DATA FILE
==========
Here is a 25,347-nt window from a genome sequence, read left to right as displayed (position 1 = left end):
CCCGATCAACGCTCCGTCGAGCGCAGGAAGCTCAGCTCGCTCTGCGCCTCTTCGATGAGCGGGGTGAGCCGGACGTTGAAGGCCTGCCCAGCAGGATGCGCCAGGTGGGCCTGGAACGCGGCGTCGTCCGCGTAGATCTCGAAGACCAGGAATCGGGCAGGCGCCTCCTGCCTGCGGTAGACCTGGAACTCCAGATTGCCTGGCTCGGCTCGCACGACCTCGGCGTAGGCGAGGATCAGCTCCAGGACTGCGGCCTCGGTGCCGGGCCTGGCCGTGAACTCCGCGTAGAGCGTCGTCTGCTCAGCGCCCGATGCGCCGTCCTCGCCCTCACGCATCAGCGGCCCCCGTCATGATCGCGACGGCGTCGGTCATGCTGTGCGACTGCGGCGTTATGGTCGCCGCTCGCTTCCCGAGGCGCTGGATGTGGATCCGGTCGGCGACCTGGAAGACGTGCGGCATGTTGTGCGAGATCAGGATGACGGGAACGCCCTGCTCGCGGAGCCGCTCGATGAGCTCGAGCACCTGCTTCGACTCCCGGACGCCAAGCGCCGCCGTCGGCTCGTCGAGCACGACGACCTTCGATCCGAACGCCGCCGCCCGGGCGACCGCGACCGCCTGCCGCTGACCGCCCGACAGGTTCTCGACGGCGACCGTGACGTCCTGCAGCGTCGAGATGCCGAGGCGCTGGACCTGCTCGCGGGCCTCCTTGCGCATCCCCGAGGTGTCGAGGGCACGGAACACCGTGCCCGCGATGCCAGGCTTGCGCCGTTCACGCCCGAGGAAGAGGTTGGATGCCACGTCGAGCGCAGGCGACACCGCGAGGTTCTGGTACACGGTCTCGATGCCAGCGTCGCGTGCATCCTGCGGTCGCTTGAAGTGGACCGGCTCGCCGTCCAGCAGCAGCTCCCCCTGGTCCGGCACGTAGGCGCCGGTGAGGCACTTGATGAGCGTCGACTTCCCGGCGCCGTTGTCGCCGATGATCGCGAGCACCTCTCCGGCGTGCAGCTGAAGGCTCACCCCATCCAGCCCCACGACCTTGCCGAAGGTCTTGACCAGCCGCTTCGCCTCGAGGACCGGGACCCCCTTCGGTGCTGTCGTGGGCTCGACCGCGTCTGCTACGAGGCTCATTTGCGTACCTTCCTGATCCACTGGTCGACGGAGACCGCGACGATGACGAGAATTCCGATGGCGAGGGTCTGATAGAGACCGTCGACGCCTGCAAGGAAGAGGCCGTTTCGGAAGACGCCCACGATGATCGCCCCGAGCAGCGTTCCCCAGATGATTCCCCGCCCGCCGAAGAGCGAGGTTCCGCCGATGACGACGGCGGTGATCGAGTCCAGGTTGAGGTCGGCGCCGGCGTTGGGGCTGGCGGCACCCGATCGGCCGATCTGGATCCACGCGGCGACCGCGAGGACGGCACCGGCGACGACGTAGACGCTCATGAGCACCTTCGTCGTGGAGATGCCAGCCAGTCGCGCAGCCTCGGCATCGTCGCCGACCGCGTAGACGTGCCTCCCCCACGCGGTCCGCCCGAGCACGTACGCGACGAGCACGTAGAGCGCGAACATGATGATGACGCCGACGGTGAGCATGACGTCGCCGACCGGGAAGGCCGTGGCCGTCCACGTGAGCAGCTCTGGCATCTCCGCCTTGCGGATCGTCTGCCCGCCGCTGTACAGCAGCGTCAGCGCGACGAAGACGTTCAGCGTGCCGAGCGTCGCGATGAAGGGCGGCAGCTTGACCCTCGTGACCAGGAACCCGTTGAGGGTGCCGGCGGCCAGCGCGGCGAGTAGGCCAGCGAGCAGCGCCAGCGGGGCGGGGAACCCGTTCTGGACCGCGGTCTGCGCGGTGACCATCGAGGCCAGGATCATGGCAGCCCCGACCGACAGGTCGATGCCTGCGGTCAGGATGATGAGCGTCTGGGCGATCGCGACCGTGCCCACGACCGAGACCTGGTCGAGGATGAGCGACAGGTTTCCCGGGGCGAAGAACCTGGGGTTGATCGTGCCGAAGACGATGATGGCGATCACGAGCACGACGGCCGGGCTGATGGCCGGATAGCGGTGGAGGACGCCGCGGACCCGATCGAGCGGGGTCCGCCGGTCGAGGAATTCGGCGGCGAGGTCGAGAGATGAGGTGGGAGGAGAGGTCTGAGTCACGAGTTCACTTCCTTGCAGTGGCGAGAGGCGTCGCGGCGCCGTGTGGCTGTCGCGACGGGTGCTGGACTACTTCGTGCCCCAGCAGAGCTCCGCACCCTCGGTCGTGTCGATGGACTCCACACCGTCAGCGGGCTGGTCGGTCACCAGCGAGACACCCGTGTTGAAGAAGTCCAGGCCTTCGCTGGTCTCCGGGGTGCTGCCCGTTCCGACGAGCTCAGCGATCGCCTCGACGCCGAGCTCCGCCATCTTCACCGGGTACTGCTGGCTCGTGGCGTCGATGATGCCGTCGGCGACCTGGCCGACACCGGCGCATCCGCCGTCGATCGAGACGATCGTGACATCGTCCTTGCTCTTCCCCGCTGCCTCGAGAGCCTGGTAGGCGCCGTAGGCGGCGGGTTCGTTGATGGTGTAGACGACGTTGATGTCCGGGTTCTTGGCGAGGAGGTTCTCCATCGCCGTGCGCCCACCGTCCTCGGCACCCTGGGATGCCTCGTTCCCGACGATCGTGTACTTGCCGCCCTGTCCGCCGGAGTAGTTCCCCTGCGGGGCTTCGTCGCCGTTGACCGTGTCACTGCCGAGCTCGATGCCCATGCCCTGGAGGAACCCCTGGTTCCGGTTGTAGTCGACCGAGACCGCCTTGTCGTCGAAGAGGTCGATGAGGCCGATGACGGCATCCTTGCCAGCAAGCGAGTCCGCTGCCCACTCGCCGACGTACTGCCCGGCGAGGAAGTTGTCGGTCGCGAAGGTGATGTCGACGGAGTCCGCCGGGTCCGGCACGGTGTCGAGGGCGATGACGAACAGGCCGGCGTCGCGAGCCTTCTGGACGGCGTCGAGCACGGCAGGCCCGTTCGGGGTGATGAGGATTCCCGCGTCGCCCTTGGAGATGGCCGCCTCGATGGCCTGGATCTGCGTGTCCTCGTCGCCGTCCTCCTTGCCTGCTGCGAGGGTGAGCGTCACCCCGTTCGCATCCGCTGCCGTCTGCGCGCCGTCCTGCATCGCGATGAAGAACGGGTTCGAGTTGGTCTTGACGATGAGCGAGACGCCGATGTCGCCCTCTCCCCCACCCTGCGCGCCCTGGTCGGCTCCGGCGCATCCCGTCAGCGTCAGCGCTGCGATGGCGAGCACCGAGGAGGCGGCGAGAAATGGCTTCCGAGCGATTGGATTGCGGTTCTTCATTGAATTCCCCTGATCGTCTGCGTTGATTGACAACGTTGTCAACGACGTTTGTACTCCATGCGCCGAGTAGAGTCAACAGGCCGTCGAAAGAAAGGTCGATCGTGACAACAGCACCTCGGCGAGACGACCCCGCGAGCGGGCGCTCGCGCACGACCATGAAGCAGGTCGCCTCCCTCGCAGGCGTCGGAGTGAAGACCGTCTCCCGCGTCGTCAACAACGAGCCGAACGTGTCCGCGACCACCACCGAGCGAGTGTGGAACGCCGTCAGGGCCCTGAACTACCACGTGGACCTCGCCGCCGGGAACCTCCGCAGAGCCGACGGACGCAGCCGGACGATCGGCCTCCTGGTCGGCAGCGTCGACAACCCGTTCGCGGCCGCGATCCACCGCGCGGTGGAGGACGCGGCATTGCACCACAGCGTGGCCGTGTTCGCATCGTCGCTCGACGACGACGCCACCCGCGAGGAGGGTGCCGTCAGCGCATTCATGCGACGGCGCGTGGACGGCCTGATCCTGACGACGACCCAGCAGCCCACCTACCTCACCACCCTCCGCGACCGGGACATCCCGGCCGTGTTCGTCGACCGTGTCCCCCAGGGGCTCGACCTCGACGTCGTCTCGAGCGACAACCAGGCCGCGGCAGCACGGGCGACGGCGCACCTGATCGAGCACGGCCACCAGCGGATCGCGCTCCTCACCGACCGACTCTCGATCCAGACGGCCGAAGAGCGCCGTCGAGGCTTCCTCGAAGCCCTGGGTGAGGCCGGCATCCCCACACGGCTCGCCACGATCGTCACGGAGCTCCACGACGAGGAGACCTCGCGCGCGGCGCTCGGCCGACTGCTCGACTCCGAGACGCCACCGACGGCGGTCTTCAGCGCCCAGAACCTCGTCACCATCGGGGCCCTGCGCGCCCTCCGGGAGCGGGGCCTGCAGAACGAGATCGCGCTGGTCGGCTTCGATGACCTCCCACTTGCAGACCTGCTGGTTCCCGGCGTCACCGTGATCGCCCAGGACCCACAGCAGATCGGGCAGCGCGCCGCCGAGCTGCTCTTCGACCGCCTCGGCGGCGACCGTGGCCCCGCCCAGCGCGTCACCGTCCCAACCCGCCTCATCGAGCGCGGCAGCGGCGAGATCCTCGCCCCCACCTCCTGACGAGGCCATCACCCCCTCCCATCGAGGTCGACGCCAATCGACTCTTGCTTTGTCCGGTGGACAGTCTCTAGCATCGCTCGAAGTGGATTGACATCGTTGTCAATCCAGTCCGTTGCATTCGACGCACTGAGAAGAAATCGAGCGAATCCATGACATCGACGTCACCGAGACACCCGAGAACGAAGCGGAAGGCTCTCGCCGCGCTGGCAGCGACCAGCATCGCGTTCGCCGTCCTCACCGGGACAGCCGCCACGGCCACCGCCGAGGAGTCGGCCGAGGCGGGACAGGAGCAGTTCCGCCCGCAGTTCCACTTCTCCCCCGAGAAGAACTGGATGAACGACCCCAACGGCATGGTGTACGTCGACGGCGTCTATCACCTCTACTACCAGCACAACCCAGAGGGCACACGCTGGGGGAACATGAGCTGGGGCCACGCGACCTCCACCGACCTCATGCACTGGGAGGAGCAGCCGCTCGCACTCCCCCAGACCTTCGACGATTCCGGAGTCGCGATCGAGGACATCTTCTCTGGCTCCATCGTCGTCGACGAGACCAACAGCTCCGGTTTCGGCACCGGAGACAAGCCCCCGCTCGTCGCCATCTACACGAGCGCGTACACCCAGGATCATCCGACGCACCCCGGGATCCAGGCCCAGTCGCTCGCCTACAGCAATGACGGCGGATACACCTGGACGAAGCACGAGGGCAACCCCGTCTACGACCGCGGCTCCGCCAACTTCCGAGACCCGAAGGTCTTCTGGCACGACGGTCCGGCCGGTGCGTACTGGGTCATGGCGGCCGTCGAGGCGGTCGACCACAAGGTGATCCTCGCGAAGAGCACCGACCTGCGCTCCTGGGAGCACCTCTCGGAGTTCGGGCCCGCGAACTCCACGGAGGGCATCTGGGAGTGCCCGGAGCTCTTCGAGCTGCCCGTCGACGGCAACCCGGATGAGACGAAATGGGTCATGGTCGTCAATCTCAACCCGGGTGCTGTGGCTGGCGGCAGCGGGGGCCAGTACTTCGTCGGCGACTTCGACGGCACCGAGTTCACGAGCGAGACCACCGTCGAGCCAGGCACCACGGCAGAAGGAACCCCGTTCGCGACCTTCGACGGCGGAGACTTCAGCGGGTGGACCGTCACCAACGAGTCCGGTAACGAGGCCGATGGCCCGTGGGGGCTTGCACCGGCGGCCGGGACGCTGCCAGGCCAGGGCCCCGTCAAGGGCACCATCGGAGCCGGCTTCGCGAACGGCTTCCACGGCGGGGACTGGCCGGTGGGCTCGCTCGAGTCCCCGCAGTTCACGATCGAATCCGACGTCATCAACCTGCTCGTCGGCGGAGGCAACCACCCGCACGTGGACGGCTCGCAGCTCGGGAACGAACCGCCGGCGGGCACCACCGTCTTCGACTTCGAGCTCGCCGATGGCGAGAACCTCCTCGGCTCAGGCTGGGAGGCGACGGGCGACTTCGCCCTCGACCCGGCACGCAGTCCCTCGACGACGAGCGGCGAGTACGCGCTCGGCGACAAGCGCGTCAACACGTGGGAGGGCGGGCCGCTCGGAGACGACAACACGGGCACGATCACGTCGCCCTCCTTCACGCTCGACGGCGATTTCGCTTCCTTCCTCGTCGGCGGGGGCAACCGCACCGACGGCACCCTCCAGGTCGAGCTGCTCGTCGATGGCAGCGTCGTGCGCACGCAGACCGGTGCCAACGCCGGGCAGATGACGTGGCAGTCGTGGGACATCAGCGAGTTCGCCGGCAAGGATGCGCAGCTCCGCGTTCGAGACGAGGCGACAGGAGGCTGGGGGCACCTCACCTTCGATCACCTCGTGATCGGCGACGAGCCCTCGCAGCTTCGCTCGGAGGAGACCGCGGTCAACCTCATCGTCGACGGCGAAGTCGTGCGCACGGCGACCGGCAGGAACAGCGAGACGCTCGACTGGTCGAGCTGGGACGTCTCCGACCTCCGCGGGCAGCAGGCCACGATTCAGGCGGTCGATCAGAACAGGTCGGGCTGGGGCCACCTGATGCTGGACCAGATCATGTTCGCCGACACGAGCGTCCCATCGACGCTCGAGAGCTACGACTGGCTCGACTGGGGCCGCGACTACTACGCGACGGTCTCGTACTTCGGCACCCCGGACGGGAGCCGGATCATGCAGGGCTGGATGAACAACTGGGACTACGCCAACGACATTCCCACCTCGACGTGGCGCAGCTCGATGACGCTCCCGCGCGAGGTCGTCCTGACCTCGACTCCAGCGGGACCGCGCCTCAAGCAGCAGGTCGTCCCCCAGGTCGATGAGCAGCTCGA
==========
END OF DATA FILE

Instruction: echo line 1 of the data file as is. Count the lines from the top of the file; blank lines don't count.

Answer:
Here is a 25,347-nt window from a genome sequence, read left to right as displayed (position 1 = left end):